Last weekend was terrific for the RFC, Elli and me. It started in Ann Arbor, where Elli and I visited dear old friends who helped organize an RFC reception, and ended in Chicago at an RFC party hosted by Bill Ayers and Bernardine Dohrn. We raised almost $10,000 as part of the Fund’s 20th anniversary 20/20/20 program, but I’ll focus on the personal, rather than the financial aspects, of the weekend.
Elli and I lived together and got married while we were undergraduates at the University of Michigan in 1968. It was a time of intense protest and outreach to build movements to end the war in Vietnam and battle racism, sexism and homophobia. We also participated in the first stirrings of the Green movement. Walking past the sites of so many political skirmishes on the campus was an exercise in nostalgia. Connecting that with building the RFC through last weekend’s fundraisers provided a powerful reminder that while times have changed, many of the same struggles continue.
Sitting on the same bench on which I’d sat over 40 years earlier at countless rallies on the Michigan “diag,” I thought about how many generations of students had come and gone since I went to Michigan. I felt even more intensely that if it is going to take decades to transform our society into one that is more just, equitable and sustainable, we must build and support child-oriented institutions whose charge is the transmission of progressive values from one generation to the next.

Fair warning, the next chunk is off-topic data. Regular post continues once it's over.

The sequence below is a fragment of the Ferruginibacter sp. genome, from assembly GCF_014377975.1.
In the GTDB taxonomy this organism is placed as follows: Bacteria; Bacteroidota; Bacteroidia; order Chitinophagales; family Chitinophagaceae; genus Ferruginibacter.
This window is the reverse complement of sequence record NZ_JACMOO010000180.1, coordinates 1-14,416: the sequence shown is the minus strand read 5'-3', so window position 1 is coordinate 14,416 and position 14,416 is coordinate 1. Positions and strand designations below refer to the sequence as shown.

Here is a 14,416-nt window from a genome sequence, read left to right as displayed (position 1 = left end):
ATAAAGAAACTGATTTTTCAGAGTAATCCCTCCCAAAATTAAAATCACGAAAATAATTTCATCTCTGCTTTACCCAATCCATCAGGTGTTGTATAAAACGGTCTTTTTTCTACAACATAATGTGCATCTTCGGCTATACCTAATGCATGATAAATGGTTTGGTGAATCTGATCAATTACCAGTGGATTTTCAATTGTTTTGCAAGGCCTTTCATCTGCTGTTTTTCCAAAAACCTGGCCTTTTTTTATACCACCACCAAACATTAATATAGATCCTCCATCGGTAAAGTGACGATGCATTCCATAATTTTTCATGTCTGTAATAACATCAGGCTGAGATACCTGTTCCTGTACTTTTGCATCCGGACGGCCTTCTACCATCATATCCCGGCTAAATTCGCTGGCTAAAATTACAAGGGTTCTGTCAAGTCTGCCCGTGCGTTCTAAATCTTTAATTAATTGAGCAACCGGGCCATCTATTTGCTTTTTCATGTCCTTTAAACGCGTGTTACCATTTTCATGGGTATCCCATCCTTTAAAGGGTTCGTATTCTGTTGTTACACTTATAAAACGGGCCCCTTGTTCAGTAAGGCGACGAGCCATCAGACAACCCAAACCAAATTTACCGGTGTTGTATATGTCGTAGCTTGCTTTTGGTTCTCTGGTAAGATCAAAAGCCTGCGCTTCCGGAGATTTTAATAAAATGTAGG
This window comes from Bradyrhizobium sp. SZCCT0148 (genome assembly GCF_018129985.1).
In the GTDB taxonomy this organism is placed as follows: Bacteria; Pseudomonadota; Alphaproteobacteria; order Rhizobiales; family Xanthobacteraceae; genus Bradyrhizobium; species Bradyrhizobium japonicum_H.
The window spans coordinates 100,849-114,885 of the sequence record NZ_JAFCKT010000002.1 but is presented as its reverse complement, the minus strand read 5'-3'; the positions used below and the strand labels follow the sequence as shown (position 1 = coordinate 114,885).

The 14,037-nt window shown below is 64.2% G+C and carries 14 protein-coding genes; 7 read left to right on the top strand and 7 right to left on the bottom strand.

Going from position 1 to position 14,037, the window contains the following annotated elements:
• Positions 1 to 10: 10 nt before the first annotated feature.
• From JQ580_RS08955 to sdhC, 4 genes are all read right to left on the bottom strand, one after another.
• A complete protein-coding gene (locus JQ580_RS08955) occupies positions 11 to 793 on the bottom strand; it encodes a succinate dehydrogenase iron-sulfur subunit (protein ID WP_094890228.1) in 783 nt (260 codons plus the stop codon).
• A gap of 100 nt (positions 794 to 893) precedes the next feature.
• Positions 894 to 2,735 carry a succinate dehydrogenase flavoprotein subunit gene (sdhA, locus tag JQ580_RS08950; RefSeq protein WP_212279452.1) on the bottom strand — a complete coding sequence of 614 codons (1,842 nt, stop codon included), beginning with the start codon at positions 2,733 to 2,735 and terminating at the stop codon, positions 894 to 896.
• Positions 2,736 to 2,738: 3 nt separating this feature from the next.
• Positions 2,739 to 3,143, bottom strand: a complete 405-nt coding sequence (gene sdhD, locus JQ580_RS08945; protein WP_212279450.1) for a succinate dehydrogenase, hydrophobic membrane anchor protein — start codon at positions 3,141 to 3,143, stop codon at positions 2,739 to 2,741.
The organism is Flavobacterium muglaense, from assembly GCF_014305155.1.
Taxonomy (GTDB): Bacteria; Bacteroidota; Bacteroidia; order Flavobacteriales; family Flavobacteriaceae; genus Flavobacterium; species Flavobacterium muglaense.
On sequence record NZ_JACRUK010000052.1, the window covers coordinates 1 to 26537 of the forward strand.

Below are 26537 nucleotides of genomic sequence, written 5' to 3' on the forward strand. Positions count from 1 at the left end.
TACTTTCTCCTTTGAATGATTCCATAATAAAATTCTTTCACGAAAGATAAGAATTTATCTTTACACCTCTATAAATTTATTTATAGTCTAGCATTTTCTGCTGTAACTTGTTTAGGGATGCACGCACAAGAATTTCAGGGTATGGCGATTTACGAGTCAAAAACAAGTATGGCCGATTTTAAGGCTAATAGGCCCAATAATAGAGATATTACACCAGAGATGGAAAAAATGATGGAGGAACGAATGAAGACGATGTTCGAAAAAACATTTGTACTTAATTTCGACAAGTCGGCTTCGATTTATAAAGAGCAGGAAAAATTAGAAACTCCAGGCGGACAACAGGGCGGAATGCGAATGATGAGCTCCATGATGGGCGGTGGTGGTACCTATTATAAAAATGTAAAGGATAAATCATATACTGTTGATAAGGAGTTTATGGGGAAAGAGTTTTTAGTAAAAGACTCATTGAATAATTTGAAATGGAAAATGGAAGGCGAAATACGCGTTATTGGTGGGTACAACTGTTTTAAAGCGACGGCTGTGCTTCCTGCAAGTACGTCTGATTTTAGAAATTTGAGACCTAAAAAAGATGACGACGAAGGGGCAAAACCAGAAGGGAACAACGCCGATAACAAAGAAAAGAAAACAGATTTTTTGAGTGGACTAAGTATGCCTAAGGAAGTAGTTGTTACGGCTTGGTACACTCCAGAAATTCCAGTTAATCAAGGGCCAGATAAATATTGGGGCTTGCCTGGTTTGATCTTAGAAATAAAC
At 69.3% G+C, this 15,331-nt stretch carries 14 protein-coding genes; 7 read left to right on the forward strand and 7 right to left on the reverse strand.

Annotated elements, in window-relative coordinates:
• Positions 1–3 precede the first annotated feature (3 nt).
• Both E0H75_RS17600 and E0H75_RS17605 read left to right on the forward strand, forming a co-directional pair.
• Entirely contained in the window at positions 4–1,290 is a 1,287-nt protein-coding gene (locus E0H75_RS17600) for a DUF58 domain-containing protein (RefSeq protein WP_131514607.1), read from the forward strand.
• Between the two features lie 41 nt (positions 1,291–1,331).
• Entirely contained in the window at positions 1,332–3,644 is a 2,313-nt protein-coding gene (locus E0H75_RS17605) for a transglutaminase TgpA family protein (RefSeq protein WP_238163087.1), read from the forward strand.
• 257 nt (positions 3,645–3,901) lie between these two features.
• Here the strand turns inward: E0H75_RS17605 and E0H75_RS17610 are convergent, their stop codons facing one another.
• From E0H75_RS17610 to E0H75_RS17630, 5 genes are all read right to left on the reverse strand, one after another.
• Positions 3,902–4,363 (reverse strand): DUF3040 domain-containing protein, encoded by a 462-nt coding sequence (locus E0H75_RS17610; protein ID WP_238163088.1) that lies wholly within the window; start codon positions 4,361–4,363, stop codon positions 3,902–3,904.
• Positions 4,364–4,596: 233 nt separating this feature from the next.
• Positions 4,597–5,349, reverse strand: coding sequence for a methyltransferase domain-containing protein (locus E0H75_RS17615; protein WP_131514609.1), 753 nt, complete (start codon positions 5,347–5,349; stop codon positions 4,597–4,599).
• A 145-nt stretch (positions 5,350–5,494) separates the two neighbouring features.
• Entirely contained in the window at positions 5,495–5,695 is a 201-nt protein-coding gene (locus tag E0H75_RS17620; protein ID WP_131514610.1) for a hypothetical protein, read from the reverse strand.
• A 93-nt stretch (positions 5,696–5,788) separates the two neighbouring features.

Reliving what happened over 40 years ago in Ann Arbor fueled my multigenerational musings. In Chicago, I’d only be looking back to 1990, but that too had generational implications. We arrived early on Sunday afternoon, after a 4-hour drive through Michigan’s rolling farm country and Northern Indiana’s industrial wasteland. The reception at Bill and Bernardine’s was the 14th event in the RFC’s series of 20 events in 20 cities over a 20-month period to celebrate the RFC’s 20th anniversary. This one, however, was special because it took place almost exactly 20 years to the day after the first one they hosted in May of 1990.
That May, I was working at the Massachusetts Appeals Court. My job would not end until that August, but I was already spending my evenings and weekends gathering support for a project I called The Rosenberg Fund for Children. I’d begun spreading the word among the circles of people who might benefit from the fund and this had brought me into contact with Bill and Bernardine. They agreed to host a reception at their home in the Hyde Park section of Chicago to test of my ability to raise funds for this new project. So I hopped on a plane to spend the weekend prospecting.
For the first time I told the story of what happened to me as a child, how the progressive community helped me to survive, and that now I was starting a project so our community could help children today who were enduring similar nightmares. I received an enthusiastic response, but I had special help. Bill and Bernardine were raising Chesa Boudin, the 9-year-old son of political prisoners. Chesa sat at my feet as I spoke. When I finished, he piped up loudly: “Boy, his life was just like mine, only worse!”
We had an even bigger group and raised a lot more money at Bill and Bernardine’s last Sunday. I told my story once again and this time was able to report on all our progress over the past 20 years. The response was excellent, but Chesa wasn’t there this time. Now he’s almost 30, is finishing law school and working for the ACLU.
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